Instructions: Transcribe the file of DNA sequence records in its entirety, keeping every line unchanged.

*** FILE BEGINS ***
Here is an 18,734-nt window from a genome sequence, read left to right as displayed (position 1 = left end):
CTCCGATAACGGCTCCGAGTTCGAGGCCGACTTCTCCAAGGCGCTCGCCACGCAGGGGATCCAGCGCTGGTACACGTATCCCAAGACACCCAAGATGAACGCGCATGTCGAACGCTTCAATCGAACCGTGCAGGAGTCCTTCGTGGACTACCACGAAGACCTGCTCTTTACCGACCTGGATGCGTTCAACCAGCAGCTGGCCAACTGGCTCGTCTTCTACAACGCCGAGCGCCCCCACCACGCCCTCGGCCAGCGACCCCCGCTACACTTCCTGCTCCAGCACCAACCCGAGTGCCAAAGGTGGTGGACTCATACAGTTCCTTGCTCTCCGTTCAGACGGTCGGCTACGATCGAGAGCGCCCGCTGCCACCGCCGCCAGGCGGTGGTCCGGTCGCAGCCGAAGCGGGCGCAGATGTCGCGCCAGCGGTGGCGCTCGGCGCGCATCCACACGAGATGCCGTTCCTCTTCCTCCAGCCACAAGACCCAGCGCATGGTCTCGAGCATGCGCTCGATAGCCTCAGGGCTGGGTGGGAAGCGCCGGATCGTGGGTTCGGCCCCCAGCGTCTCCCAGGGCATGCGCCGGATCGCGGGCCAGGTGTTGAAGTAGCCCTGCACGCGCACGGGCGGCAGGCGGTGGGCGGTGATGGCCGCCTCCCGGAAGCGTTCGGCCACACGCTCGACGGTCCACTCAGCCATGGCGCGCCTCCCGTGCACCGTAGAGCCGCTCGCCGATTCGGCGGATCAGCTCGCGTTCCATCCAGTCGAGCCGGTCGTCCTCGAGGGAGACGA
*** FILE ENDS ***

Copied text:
Here is an 18,734-nt window from a genome sequence, read left to right as displayed (position 1 = left end):
CTCCGATAACGGCTCCGAGTTCGAGGCCGACTTCTCCAAGGCGCTCGCCACGCAGGGGATCCAGCGCTGGTACACGTATCCCAAGACACCCAAGATGAACGCGCATGTCGAACGCTTCAATCGAACCGTGCAGGAGTCCTTCGTGGACTACCACGAAGACCTGCTCTTTACCGACCTGGATGCGTTCAACCAGCAGCTGGCCAACTGGCTCGTCTTCTACAACGCCGAGCGCCCCCACCACGCCCTCGGCCAGCGACCCCCGCTACACTTCCTGCTCCAGCACCAACCCGAGTGCCAAAGGTGGTGGACTCATACAGTTCCTTGCTCTCCGTTCAGACGGTCGGCTACGATCGAGAGCGCCCGCTGCCACCGCCGCCAGGCGGTGGTCCGGTCGCAGCCGAAGCGGGCGCAGATGTCGCGCCAGCGGTGGCGCTCGGCGCGCATCCACACGAGATGCCGTTCCTCTTCCTCCAGCCACAAGACCCAGCGCATGGTCTCGAGCATGCGCTCGATAGCCTCAGGGCTGGGTGGGAAGCGCCGGATCGTGGGTTCGGCCCCCAGCGTCTCCCAGGGCATGCGCCGGATCGCGGGCCAGGTGTTGAAGTAGCCCTGCACGCGCACGGGCGGCAGGCGGTGGGCGGTGATGGCCGCCTCCCGGAAGCGTTCGGCCACACGCTCGACGGTCCACTCAGCCATGGCGCGCCTCCCGTGCACCGTAGAGCCGCTCGCCGATTCGGCGGATCAGCTCGCGTTCCATCCAGTCGAGCCGGTCGTCCTCGAGGGAGACGA